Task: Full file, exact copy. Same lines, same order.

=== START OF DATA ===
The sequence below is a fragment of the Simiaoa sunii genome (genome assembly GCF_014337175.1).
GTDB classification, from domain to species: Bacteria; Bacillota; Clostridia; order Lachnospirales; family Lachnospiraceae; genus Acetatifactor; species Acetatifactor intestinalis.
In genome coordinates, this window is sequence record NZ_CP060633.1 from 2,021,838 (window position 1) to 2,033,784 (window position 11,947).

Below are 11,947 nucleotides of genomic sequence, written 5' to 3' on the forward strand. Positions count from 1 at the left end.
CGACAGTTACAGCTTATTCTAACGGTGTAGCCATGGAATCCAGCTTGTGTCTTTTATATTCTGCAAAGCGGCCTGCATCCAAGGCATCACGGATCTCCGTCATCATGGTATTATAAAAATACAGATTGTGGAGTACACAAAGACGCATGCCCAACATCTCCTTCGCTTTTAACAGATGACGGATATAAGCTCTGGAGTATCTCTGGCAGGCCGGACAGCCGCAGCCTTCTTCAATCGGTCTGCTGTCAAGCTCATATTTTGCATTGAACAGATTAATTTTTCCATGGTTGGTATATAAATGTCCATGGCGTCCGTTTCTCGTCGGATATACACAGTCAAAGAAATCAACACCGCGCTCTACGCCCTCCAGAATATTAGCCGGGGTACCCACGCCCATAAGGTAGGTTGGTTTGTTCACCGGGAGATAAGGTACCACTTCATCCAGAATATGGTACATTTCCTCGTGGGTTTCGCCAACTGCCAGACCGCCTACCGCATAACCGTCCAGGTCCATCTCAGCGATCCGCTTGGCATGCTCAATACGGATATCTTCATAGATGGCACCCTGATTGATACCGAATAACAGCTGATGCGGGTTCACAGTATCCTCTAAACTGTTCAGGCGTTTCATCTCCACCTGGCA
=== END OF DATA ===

The sequence below is a fragment of the Simiaoa sunii genome (genome assembly GCF_014337175.1).
GTDB classification, from domain to species: Bacteria; Bacillota; Clostridia; order Lachnospirales; family Lachnospiraceae; genus Acetatifactor; species Acetatifactor intestinalis.
In genome coordinates, this window is sequence record NZ_CP060633.1 from 2,021,838 (window position 1) to 2,033,784 (window position 11,947).

Below are 11,947 nucleotides of genomic sequence, written 5' to 3' on the forward strand. Positions count from 1 at the left end.
CGACAGTTACAGCTTATTCTAACGGTGTAGCCATGGAATCCAGCTTGTGTCTTTTATATTCTGCAAAGCGGCCTGCATCCAAGGCATCACGGATCTCCGTCATCATGGTATTATAAAAATACAGATTGTGGAGTACACAAAGACGCATGCCCAACATCTCCTTCGCTTTTAACAGATGACGGATATAAGCTCTGGAGTATCTCTGGCAGGCCGGACAGCCGCAGCCTTCTTCAATCGGTCTGCTGTCAAGCTCATATTTTGCATTGAACAGATTAATTTTTCCATGGTTGGTATATAAATGTCCATGGCGTCCGTTTCTCGTCGGATATACACAGTCAAAGAAATCAACACCGCGCTCTACGCCCTCCAGAATATTAGCCGGGGTACCCACGCCCATAAGGTAGGTTGGTTTGTTCACCGGGAGATAAGGTACCACTTCATCCAGAATATGGTACATTTCCTCGTGGGTTTCGCCAACTGCCAGACCGCCTACCGCATAACCGTCCAGGTCCATCTCAGCGATCCGCTTGGCATGCTCAATACGGATATCTTCATAGATGGCACCCTGATTGATACCGAATAACAGCTGATGCGGGTTCACAGTATCCTCTAAACTGTTCAGGCGTTTCATCTCCACCTGGCA